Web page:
No one seriously interested in English literature can afford not to read Heart of Darkness by Joseph Conrad. As a central device, the parallel journey into the heart of Africa and the dark center of the human experience, remains as powerful as ever. The writing in the opening pages, depicting the men and the Thames and the wide possibilities that rise with every outgoing tide, remain as evocative as anything in English. Conrad's subject is barbarity, a theme as relevant now as then. His dark view of the colonial instinct also stands as a warning at this very hour. Conrad poses the great existential question that was to dominate personal politics throughout the 20th Century, the taking of personal responsibility, the search for personal redemption - as one character puts it: "How to be - Ach How to be?" With "Heart of Darkness" he articulates what Michael Ignatieff has described as "the seductiveness of moral disgust." Faced with the darkness around him, the character Kurtz advises "exterminate the brutes." His final, dread epiphany, his message from the heart of his own darkness "The Horror The Horror " is as chilling now as it was a century ago - a century that has seen more horror than even Conrad could have imagined.
About the Author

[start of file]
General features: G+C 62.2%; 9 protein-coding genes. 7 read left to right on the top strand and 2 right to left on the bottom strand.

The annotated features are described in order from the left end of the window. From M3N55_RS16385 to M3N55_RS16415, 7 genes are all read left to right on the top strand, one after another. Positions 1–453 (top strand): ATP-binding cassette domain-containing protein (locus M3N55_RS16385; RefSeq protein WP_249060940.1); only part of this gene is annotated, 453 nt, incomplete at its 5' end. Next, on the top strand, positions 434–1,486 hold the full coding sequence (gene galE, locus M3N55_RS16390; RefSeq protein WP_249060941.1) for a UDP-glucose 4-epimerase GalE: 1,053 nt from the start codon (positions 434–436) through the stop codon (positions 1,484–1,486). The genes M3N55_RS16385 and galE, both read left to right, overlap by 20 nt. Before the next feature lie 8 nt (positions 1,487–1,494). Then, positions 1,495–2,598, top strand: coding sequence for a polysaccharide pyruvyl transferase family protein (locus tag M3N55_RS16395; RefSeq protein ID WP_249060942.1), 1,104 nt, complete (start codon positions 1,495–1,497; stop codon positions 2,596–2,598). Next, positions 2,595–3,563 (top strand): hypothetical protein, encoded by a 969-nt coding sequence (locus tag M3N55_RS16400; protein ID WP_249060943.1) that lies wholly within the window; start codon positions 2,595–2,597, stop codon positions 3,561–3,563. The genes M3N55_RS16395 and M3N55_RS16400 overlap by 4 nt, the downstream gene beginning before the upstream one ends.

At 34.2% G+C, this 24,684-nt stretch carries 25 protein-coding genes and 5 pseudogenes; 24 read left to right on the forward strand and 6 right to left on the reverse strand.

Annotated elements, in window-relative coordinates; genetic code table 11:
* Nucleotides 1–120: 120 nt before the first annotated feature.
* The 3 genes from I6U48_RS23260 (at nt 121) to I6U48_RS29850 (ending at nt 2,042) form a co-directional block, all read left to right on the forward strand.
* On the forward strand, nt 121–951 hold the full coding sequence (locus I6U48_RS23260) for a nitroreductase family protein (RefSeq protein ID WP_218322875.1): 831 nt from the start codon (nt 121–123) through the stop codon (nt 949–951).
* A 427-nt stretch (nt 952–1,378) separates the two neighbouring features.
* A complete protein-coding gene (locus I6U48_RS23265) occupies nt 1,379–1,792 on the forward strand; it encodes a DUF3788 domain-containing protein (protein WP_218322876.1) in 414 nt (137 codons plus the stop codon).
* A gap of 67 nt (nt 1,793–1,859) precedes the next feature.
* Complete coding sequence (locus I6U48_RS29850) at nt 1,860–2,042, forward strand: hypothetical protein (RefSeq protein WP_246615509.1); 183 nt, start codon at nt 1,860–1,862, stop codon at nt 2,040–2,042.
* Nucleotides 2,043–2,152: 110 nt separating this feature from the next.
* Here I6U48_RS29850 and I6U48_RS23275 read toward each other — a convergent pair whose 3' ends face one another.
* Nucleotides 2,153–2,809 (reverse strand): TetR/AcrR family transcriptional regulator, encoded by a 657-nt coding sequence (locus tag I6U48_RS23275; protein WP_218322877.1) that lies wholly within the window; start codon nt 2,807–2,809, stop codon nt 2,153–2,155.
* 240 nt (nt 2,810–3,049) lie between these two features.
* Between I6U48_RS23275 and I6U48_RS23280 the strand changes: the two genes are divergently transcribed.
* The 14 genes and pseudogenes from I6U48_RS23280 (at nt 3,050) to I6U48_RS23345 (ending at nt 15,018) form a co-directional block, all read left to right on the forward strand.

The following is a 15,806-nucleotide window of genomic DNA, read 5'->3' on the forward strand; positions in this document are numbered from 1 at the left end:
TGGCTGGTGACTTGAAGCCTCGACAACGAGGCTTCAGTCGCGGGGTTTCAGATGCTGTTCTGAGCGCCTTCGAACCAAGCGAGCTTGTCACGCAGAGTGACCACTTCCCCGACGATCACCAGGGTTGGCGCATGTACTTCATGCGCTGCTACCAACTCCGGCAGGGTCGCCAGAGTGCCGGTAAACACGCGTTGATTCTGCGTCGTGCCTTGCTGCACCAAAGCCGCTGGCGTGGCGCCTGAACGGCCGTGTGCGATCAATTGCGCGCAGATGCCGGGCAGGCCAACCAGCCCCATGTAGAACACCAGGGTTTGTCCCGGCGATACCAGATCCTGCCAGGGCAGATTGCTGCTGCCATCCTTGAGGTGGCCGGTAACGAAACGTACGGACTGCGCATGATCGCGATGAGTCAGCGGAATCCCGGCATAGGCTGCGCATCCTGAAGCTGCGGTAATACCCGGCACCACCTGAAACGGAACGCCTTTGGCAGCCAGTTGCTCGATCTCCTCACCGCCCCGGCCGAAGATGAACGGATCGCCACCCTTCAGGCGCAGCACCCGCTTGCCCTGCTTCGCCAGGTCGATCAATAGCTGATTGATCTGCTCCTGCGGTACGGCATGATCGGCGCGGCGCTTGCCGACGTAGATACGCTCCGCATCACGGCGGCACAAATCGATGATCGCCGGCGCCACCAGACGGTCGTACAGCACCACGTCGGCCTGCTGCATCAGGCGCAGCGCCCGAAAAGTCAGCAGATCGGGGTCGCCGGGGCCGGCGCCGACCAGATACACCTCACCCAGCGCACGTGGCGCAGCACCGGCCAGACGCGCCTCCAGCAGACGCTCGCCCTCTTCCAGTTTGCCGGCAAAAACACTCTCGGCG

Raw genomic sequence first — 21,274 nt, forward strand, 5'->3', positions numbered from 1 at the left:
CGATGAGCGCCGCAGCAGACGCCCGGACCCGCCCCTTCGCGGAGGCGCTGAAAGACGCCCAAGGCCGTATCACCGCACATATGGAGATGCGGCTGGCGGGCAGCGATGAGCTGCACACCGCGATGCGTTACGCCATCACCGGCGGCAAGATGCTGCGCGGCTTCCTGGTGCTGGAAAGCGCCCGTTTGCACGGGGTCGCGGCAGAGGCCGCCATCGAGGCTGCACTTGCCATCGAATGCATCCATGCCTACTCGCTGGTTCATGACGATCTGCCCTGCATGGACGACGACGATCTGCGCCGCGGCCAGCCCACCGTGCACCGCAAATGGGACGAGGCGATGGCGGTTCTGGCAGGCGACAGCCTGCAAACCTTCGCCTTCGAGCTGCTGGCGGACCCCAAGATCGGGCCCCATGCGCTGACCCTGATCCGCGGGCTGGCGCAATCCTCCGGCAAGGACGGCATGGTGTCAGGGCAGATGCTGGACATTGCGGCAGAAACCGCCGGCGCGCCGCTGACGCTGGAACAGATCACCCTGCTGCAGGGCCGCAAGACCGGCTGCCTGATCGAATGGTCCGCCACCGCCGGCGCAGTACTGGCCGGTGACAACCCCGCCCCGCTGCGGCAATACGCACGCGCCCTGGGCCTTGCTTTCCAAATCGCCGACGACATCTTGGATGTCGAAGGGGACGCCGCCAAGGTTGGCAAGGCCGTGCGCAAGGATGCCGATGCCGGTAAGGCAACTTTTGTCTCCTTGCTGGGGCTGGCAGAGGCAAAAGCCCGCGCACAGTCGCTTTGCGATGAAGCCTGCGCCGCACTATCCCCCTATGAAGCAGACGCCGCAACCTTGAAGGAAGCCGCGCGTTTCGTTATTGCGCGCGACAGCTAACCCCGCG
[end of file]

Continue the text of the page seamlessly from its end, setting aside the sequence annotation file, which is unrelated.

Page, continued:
Joseph Conrad (1857-1924) was a Polish British novelist, who became a British subject in 1886. He is regarded as one of the greatest novelists in English, though he did not speak the language fluently until he was in his twenties (and then always with a marked Polish accent). He wrote stories and novels, predominantly with a nautical or seaboard setting, that depict trials of the human spirit by the demands of duty and honor. Conrad was a master prose stylist who brought a distinctly non-English tragic sensibility into English literature. While some of his works have a strain of romanticism, he is viewed as a precursor of modernist literature. His narrative style and anti-heroic characters have influenced many authors. Films have been adapted from or inspired by Conrad's Victory, Lord Jim, The Secret Agent, An Outcast of the Islands, The Rover, The Shadow Line, The Duel, Heart of Darkness, and Nostromo. Writing in the heyday of the British Empire, Conrad drew upon his experiences in the French and later the British Merchant Navy to create short stories and novels that reflect aspects of a worldwide empire while also plumbing the depths of the human soul.